Addressing the legal landscape and concerns for those whose households challenge the traditional concepts of family in California.

By Howard S. Klein & Geoffrey M. Murray, Family Lawyers

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Ethical Issues

The attorney should explain to the partners (a term used throughout to indicate two persons of either same or opposite-sex who have neither married or officially registered as domestic partners) that an attorney must represent the interests of each of his/her clients and may not keep any confidences from either one of them (as compared to keeping what he/she or either partner tells the other partner or him/her from third parties). The attorney must explain the possibility of conflicts that may arise in ownership of assets (as belonging either to one partner or the other partner or both of them) and as to the distribution of assets.

The attorney must advise that both of the partners have the right to seek independent counsel. The attorney must also remember that he or she can represent both partners only if they sign a conflict of interest waiver/dual representation letter, and the partners have been advised that they have the right to seek counsel about that letter. Finally if an actual conflict arises, and the attorney cannot properly represent both clients he or she must withdraw as counsel and advise the parties to obtain independent legal counsel.

Understanding the Marital Status and Family

Relationships of the Partners

For couples in this situation who have not together gone through the marriage or registration process, it is important that the attorney inquire as to the exact, current marital status of each of the partners, the names and ages of any minor children that each of the partners have, and of the other parent of such minor children. It is of critical importance that no spouse or minor child be in the position of being considered an omitted spouse or child of that partner and thereby acquire an intestate share in that partner’s estate. In this regard, see Probate Code Sections 21623.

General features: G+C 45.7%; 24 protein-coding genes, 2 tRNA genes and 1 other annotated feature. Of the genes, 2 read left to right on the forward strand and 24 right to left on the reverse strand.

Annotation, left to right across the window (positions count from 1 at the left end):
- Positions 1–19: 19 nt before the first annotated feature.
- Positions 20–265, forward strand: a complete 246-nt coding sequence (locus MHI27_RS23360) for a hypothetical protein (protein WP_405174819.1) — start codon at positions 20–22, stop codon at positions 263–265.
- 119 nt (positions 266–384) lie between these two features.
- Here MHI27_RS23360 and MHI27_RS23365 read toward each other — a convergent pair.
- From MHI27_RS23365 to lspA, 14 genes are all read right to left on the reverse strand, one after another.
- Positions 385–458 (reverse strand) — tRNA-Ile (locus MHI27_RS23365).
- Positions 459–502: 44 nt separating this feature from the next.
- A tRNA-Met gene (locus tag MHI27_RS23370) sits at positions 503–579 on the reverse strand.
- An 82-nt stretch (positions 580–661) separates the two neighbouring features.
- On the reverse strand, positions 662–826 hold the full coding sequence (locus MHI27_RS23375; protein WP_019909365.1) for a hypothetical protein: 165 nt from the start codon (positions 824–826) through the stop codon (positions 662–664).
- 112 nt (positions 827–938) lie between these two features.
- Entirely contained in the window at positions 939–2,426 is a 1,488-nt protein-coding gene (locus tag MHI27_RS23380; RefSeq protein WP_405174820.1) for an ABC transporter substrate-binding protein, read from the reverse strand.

The recent case of Elisa B. v. The Superior Court of El Dorado County (2005) 37 Cal.4th 108 adds an important dimension to considerations of estate planning for non-traditional couples, especially those households headed by two persons of the same sex. In Elisa B. the California Supreme Court found that a woman who had agreed to raise her partner’s twin children, had supported the artificial insemination process, and had held the children out as her own was a parent per the Uniform Parentage Act (Family Code Section 7600 et seq.). The Supreme Court’s decision was made regardless of the fact that the couple had not registered as domestic partners.

The decision in Elisa B. must be taken into account when providing services to individuals or couples who have not registered but whose households include children with whom either partner has taken a parental role. It is a foreseeable result of the Supreme Court’s decision that a child born into such a household could later claim the status of an omitted heir.

Inquiry into Existing and Future Assets and Obligations